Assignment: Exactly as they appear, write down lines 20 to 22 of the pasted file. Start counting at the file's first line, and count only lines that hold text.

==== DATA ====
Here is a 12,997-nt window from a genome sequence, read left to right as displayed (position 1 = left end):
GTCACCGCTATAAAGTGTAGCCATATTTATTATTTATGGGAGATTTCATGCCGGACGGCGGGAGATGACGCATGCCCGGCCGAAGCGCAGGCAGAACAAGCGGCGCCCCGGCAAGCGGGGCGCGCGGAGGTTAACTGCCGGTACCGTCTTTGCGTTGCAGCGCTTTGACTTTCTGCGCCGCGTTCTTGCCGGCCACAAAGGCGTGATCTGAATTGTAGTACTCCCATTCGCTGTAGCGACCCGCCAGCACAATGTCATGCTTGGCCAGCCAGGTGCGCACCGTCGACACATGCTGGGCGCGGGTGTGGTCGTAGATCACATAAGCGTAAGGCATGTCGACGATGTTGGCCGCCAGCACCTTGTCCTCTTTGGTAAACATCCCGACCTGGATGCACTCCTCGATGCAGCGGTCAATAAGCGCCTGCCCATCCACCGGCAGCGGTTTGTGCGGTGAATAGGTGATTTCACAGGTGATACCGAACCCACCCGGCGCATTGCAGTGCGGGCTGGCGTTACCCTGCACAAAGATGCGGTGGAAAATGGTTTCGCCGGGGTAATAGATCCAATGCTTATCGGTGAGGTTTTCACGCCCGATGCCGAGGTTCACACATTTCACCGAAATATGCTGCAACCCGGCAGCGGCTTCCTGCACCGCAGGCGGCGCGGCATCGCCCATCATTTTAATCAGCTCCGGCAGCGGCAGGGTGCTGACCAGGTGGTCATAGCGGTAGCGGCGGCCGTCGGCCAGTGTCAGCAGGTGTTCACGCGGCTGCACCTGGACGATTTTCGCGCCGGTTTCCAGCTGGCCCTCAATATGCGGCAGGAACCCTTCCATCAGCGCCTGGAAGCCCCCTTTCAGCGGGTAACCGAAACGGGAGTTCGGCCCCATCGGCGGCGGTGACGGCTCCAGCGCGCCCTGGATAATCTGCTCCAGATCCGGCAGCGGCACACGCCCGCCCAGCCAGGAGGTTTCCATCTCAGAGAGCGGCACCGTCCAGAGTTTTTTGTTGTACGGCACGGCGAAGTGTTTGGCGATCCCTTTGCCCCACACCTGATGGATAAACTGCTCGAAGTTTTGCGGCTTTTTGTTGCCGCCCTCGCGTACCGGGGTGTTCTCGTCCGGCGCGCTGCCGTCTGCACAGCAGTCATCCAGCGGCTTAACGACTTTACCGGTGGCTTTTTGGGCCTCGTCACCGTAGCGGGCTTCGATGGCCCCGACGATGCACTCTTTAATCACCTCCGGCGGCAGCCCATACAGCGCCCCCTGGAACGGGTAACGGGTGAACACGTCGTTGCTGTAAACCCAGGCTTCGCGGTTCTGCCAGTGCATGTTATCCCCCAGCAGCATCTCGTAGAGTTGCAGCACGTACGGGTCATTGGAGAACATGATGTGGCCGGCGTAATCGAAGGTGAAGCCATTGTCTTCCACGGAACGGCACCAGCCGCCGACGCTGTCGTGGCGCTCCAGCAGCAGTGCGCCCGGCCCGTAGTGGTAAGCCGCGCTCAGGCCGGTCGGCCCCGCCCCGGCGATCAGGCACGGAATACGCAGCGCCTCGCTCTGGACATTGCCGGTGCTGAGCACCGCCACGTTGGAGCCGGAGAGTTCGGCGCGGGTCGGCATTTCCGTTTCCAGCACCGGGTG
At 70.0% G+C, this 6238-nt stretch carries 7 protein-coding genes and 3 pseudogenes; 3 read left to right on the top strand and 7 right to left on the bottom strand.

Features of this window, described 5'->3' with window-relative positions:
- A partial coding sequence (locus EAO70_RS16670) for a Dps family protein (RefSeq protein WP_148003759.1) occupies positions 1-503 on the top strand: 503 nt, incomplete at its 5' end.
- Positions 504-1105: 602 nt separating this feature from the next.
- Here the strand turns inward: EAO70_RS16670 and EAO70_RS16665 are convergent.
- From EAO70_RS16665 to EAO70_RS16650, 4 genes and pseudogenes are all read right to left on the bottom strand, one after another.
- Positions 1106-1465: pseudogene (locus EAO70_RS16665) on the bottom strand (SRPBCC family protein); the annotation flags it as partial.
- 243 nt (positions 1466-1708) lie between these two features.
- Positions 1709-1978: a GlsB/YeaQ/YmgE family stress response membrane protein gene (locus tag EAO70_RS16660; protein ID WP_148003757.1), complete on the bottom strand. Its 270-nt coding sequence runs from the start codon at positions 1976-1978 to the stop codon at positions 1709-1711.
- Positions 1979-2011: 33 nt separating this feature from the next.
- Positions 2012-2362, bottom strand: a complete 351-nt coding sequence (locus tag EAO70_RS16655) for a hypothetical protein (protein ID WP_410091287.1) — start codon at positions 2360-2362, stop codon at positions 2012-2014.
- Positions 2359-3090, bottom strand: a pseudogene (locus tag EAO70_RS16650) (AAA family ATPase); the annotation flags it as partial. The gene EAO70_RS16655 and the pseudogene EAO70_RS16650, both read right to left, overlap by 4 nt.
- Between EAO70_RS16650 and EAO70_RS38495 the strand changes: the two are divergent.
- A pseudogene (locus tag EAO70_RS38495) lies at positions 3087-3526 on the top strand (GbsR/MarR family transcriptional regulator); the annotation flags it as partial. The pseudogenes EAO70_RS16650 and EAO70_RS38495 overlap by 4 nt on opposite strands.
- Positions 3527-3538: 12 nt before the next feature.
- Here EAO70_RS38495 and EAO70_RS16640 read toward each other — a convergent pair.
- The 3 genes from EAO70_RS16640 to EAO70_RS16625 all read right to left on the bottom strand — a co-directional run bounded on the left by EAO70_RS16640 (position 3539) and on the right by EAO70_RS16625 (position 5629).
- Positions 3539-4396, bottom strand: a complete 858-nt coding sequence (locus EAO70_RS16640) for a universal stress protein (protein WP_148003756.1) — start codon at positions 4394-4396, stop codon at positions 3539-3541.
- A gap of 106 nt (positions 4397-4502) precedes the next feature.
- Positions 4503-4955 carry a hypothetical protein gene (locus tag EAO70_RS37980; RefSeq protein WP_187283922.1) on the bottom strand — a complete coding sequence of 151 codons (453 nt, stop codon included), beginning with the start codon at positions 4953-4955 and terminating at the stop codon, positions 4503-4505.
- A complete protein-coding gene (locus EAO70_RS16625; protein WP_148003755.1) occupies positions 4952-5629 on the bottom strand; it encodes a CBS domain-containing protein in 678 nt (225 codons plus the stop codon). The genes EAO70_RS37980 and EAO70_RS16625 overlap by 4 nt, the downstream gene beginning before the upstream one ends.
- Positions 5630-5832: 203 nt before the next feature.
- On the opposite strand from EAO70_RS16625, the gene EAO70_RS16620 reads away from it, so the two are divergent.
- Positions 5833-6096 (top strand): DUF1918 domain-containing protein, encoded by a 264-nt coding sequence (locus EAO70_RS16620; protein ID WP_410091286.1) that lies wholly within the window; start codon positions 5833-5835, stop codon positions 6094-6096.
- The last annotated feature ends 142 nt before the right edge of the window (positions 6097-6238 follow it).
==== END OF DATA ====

- Positions 3539-4396, bottom strand: a complete 858-nt coding sequence (locus EAO70_RS16640) for a universal stress protein (protein WP_148003756.1) — start codon at positions 4394-4396, stop codon at positions 3539-3541.
- A gap of 106 nt (positions 4397-4502) precedes the next feature.
- Positions 4503-4955 carry a hypothetical protein gene (locus tag EAO70_RS37980; RefSeq protein WP_187283922.1) on the bottom strand — a complete coding sequence of 151 codons (453 nt, stop codon included), beginning with the start codon at positions 4953-4955 and terminating at the stop codon, positions 4503-4505.